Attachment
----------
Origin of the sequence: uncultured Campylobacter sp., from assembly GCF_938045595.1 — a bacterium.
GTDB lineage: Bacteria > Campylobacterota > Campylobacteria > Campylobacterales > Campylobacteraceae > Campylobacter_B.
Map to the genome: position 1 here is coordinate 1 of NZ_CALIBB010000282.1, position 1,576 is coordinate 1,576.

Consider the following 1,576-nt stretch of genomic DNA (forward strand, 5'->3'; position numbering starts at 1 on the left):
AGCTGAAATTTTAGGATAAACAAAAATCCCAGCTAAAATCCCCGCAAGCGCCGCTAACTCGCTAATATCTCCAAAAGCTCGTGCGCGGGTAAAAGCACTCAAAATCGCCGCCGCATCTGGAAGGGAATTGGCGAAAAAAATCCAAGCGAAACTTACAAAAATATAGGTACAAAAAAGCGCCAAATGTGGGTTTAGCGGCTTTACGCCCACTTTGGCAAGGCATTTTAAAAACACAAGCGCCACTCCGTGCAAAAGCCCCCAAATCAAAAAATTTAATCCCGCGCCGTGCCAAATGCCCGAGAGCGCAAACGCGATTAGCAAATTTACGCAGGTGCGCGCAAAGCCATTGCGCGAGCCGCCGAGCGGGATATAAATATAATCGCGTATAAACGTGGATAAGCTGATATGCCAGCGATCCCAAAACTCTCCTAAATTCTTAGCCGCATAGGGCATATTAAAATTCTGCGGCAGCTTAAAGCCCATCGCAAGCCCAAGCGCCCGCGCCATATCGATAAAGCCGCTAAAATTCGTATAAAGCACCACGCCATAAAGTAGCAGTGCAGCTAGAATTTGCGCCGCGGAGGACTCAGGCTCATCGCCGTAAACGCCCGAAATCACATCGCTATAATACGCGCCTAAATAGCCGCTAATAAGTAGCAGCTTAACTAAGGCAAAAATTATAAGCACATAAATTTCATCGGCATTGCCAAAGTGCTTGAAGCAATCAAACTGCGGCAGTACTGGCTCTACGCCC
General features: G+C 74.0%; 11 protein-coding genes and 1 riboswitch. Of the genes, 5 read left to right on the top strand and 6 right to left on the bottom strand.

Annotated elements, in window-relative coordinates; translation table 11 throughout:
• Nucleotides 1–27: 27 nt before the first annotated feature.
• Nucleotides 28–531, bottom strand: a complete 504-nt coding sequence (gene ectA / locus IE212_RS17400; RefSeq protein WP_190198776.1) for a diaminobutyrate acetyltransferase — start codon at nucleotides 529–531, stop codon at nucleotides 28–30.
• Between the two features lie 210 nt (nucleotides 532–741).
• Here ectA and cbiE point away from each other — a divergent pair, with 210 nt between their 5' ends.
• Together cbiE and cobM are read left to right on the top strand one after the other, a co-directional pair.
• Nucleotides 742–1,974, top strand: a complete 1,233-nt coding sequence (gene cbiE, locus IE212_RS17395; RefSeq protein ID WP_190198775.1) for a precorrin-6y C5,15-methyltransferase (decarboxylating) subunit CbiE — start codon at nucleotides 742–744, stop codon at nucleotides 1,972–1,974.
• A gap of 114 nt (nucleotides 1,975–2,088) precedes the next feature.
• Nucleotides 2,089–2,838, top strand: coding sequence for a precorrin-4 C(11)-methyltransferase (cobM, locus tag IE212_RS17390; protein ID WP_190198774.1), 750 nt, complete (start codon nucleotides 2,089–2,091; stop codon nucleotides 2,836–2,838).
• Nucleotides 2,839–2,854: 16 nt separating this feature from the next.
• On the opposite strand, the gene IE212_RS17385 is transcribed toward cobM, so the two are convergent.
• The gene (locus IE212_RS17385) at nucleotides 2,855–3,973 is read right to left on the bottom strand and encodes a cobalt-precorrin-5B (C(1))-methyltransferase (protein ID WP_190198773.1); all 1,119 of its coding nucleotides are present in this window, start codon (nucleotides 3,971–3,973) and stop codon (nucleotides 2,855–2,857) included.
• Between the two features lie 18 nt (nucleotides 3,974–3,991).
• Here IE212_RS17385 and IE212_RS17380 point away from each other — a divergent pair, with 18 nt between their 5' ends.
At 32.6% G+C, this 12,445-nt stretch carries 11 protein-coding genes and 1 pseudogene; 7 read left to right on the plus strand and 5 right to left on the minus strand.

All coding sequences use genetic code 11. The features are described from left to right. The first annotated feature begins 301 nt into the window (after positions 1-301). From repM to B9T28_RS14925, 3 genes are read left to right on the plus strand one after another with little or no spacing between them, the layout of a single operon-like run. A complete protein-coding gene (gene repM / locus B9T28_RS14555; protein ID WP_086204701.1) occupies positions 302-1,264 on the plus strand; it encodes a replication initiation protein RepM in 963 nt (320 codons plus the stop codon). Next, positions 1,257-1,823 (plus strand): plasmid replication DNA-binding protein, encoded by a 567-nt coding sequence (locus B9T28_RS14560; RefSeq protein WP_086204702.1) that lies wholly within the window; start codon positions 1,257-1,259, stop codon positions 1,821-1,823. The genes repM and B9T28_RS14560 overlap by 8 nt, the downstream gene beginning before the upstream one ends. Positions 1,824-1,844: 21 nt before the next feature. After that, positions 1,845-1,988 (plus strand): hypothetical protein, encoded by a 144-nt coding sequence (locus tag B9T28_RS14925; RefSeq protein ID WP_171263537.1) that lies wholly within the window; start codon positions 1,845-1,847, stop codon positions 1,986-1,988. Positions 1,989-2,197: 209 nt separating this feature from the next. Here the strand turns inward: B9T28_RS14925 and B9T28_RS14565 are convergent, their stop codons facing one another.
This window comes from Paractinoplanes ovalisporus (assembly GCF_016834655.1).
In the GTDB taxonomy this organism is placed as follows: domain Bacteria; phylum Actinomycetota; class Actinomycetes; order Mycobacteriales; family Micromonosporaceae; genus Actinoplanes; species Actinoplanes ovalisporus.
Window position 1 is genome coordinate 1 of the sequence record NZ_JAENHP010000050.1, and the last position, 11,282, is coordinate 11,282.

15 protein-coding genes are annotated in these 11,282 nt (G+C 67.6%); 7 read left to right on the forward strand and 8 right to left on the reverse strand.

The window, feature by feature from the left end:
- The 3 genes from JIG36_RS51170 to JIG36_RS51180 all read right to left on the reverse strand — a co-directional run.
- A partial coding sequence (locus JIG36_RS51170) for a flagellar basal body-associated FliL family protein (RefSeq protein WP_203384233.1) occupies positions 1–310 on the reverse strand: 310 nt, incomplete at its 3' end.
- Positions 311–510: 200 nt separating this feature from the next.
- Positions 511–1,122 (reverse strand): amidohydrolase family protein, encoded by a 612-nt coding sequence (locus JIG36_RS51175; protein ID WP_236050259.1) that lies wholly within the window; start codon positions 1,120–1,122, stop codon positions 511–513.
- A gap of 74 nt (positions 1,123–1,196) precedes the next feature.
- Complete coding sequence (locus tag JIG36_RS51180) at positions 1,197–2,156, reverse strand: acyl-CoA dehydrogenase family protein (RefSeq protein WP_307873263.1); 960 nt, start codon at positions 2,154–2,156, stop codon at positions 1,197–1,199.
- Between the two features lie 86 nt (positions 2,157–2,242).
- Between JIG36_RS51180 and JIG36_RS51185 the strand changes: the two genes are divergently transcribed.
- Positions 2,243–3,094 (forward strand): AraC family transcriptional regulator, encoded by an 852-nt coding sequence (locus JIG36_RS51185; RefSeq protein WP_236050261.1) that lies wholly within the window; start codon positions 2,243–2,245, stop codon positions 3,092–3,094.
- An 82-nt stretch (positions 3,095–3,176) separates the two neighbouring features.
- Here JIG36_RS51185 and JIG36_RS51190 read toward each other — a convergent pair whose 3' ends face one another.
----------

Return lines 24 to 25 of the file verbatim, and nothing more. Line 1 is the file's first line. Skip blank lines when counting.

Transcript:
In the GTDB taxonomy this organism is placed as follows: domain Bacteria; phylum Actinomycetota; class Actinomycetes; order Mycobacteriales; family Micromonosporaceae; genus Actinoplanes; species Actinoplanes ovalisporus.
Window position 1 is genome coordinate 1 of the sequence record NZ_JAENHP010000050.1, and the last position, 11,282, is coordinate 11,282.